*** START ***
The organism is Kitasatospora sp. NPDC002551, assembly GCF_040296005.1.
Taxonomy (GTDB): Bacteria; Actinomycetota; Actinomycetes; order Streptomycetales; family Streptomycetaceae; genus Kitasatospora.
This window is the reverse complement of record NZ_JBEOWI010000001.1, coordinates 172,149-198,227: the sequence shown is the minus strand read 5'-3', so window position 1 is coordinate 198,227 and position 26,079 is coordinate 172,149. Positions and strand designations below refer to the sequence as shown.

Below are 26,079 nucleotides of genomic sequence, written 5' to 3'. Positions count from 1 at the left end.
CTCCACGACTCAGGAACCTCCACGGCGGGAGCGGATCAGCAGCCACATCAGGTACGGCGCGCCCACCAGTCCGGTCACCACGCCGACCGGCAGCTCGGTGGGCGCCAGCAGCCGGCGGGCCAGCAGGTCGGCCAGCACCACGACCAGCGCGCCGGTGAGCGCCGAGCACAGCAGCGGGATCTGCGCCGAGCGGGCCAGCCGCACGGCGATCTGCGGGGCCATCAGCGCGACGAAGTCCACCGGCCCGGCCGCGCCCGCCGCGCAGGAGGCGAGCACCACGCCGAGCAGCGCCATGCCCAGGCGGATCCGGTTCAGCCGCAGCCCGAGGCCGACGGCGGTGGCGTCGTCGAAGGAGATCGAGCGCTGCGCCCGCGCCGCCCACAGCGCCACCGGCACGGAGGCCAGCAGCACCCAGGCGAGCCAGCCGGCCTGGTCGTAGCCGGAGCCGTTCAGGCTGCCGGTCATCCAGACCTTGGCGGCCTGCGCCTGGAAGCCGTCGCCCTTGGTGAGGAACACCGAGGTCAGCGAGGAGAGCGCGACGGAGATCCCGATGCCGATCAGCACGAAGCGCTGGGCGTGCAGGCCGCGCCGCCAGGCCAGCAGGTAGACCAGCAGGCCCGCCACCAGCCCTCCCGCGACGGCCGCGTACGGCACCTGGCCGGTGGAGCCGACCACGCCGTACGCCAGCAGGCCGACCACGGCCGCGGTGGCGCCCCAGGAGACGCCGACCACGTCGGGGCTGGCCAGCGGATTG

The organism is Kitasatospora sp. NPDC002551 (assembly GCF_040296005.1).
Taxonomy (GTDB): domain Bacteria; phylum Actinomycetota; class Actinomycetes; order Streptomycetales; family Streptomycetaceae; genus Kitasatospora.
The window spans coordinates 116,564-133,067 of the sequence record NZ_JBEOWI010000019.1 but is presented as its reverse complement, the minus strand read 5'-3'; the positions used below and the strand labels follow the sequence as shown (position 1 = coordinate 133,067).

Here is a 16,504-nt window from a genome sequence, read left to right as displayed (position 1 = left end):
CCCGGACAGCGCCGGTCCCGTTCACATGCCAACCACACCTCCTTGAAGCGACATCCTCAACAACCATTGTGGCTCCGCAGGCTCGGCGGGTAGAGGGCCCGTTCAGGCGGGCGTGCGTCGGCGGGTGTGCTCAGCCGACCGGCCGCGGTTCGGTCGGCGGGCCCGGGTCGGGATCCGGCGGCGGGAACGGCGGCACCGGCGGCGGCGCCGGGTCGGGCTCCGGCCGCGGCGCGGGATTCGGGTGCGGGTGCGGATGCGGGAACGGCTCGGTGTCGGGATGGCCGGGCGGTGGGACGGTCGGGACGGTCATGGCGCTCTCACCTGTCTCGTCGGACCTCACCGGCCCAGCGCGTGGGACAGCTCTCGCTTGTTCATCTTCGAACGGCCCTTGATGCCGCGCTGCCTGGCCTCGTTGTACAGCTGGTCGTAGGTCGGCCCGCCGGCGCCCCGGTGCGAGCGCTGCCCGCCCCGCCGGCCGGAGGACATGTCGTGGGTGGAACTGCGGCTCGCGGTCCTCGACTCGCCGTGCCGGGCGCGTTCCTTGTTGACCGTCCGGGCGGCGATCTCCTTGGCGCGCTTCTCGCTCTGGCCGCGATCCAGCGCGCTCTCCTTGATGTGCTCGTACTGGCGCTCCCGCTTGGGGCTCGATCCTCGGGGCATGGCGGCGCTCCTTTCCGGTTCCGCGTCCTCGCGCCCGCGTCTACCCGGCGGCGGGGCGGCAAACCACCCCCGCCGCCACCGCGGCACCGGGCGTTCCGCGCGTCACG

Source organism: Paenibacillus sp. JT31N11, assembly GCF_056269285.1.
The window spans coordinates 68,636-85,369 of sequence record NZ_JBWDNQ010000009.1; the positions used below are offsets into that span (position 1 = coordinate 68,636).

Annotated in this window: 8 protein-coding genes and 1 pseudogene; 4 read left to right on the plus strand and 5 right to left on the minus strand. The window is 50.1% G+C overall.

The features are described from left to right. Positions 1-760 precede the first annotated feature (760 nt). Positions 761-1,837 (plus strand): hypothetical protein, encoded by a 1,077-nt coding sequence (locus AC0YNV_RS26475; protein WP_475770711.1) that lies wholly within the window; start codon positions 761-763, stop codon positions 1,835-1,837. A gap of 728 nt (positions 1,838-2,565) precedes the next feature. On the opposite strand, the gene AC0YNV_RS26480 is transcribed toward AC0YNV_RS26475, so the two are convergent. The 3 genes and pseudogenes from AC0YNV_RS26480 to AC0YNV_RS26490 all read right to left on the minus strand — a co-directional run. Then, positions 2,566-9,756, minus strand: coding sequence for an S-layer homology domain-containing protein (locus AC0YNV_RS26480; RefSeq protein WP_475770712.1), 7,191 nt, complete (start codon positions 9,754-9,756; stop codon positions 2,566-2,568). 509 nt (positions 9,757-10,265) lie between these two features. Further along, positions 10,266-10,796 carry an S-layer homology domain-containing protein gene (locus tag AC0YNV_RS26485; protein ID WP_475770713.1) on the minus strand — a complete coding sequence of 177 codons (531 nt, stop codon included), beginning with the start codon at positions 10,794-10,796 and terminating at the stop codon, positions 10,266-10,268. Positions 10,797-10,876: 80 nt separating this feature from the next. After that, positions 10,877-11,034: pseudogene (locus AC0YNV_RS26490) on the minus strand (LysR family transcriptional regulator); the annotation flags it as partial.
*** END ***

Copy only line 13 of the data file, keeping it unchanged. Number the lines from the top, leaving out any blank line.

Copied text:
Annotated in this window: 8 protein-coding genes and 1 pseudogene; 4 read left to right on the plus strand and 5 right to left on the minus strand. The window is 50.1% G+C overall.